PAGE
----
Selected by Bunkong Tuon, Poetry Editor

Nicole Tallman: Four Poems

The Velvet Room

In fifth grade, I carried a grape
Scratch & Sniff Sticker in my pants pocket
wherever I went.

I also carried a copy of a heavy,
faded book the school librarian
reserved especially for me.

Mrs. Woodruff reminded me
of a mouse being chased
by an owl.

Someone said something
about her living
with another woman.

We weren’t supposed
to speak of it,
although no one ever told me that directly.

My sticker
became my bookmark.
By winter, my book smelled like an old vineyard.

Even now, if I close my eyes,
the curtained room
velvets and purples.



After Sylvia Plath

The tulips are too excitable, it is summer here.
Look how yellow everything is, how loud, how sunned-in.
I am trying peacefulness, lying by the pool quietly
As the light stares at these concrete walls, this float, this face.
I am somebody; I have everything to do with implosions.
I have given my name and my night-clothes up to my work.
Nobody watched me before, but now I am watched and recorded.
The tulips have turned me in, from the window beside me
Where once a day their lens slowly widens and slowly zooms in,
And I see myself, exaggerated in the papers and on the screens
Between the eye of the public and the eyes of the seen,
And I have only a cartoon face, I have effaced my real self.
Before the fame the day was quiet enough,
Then the tulips filled it up like an explosion.
Now the air blares and flares around me the way a trumpet
Blares and flares around its bright-yellow bell like a bee.


Dolce Vita

I finish The Lover and we walk
to the new food court that just opened.
The sunset sends us
to the other side of the street.
We pass by a building with a balcony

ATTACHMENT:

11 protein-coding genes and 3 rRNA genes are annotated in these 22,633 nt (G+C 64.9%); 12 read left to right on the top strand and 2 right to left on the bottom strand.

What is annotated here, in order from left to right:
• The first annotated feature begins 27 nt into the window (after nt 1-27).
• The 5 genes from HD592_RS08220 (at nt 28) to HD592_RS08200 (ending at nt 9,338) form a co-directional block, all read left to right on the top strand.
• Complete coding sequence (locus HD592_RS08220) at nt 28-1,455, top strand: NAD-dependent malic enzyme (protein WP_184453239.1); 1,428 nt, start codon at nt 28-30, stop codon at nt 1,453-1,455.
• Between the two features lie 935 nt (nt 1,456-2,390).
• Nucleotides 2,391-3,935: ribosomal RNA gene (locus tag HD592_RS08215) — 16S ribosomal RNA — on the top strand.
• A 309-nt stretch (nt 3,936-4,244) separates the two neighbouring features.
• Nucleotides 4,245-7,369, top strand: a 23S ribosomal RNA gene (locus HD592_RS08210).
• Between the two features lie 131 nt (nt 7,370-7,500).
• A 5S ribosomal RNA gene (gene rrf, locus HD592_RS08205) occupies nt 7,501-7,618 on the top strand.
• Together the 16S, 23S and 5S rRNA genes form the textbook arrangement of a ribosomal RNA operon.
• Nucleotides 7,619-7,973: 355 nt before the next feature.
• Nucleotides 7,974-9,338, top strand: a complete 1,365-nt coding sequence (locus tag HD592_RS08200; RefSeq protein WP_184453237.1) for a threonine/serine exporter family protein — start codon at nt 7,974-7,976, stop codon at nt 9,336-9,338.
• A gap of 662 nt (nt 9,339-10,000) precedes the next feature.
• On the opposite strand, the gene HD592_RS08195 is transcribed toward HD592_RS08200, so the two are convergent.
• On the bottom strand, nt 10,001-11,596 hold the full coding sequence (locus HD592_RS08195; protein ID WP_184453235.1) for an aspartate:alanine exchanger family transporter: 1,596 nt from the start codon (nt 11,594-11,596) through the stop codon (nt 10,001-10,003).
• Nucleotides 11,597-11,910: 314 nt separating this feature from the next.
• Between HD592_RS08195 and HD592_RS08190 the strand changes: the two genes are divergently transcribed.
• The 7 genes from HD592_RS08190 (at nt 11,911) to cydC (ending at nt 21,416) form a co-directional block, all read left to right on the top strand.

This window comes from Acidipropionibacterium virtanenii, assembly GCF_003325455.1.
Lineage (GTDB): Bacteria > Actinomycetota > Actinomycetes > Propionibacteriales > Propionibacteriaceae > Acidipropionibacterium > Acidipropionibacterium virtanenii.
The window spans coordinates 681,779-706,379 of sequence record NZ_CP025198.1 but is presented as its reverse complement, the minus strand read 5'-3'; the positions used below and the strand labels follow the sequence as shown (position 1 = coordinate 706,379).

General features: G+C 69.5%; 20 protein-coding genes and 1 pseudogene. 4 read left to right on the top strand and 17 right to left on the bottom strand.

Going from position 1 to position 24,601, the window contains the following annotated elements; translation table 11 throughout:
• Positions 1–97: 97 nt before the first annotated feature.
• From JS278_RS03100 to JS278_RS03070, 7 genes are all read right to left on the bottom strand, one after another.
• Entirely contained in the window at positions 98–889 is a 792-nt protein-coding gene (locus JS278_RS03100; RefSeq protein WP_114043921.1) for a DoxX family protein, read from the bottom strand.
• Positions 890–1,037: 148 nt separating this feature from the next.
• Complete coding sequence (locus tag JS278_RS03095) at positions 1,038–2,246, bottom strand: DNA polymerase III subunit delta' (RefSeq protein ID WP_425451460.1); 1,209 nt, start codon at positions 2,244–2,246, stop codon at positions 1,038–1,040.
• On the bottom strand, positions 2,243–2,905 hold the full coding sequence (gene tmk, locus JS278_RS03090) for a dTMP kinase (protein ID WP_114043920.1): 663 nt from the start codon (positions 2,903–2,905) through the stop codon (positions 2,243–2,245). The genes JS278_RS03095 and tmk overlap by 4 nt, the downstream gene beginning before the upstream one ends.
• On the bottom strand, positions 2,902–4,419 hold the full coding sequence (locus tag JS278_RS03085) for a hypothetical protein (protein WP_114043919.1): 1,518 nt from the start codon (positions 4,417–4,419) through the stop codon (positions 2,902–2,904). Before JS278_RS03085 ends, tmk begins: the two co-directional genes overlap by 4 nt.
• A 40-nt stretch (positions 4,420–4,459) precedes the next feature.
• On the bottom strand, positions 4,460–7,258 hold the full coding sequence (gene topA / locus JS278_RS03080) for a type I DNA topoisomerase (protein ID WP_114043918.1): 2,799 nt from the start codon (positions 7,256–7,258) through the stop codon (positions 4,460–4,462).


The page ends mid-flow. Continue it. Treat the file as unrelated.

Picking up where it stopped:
bleeding bougainvillea.
The old city peeks through the reconstruction—
an ad for perfume, leather, a liquor long ago expired.
People pack the lobby like vultures on a deer carcass.
A girl takes a selfie next to the bar in the center.
Everything is silver, blue, and glass.
The smell of roasted tomatoes leads us to Cichetti.
We order prosecco and tapas served on small wooden plates.
I like watching the man at the oven who makes our food.
How he moves like pleasure is his only concern.


Morning Storm

The morning begins with a storm.
The thunder is so loud all the birds forget to sing.
I wake slowly and walk to the window.
The sky is black like a canon starting a war.
I open the balcony and take in the air.
A bolt of lightning stains everything yellow.
The dog cries as the sky roars again like a lion.
I turn on the fireplace.
It’s fake, but there is comfort in the plastic wood
turning orange.
I light a candle that smells like firewood
and blow the match out.
I stay in bed all day and eat strawberries.
I re-read The Lover in French in my pajamas.
I have never felt so close to you.


cover of Something Kindred by Nicole Tallman
Something Kindred by Nicole Tallman

Purchase Something Kindred by Nicole Tallman

What are you looking for?